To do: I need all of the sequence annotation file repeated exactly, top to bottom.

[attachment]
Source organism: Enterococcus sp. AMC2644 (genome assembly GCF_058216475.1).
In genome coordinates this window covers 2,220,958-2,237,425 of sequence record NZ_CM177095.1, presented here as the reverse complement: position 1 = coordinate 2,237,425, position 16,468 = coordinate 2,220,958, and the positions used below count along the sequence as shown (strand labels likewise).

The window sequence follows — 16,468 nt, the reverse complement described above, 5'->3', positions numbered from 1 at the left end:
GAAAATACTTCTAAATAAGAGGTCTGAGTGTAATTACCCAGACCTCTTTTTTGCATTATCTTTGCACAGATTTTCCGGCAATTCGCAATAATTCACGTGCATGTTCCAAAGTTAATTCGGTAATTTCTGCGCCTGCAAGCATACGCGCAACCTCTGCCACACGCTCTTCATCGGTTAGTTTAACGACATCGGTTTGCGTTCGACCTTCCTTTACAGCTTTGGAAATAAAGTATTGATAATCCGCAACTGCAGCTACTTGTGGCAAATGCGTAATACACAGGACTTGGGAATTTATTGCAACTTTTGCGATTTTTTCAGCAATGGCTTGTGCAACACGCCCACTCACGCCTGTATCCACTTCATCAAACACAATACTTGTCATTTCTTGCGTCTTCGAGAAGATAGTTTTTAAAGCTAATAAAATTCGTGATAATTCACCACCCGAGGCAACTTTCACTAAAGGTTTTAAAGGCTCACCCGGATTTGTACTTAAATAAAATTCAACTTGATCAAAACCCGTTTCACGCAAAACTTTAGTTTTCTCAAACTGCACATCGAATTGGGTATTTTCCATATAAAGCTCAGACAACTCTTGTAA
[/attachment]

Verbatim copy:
Source organism: Enterococcus sp. AMC2644 (genome assembly GCF_058216475.1).
In genome coordinates this window covers 2,220,958-2,237,425 of sequence record NZ_CM177095.1, presented here as the reverse complement: position 1 = coordinate 2,237,425, position 16,468 = coordinate 2,220,958, and the positions used below count along the sequence as shown (strand labels likewise).

The window sequence follows — 16,468 nt, the reverse complement described above, 5'->3', positions numbered from 1 at the left end:
GAAAATACTTCTAAATAAGAGGTCTGAGTGTAATTACCCAGACCTCTTTTTTGCATTATCTTTGCACAGATTTTCCGGCAATTCGCAATAATTCACGTGCATGTTCCAAAGTTAATTCGGTAATTTCTGCGCCTGCAAGCATACGCGCAACCTCTGCCACACGCTCTTCATCGGTTAGTTTAACGACATCGGTTTGCGTTCGACCTTCCTTTACAGCTTTGGAAATAAAGTATTGATAATCCGCAACTGCAGCTACTTGTGGCAAATGCGTAATACACAGGACTTGGGAATTTATTGCAACTTTTGCGATTTTTTCAGCAATGGCTTGTGCAACACGCCCACTCACGCCTGTATCCACTTCATCAAACACAATACTTGTCATTTCTTGCGTCTTCGAGAAGATAGTTTTTAAAGCTAATAAAATTCGTGATAATTCACCACCCGAGGCAACTTTCACTAAAGGTTTTAAAGGCTCACCCGGATTTGTACTTAAATAAAATTCAACTTGATCAAAACCCGTTTCACGCAAAACTTTAGTTTTCTCAAACTGCACATCGAATTGGGTATTTTCCATATAAAGCTCAGACAACTCTTGTAA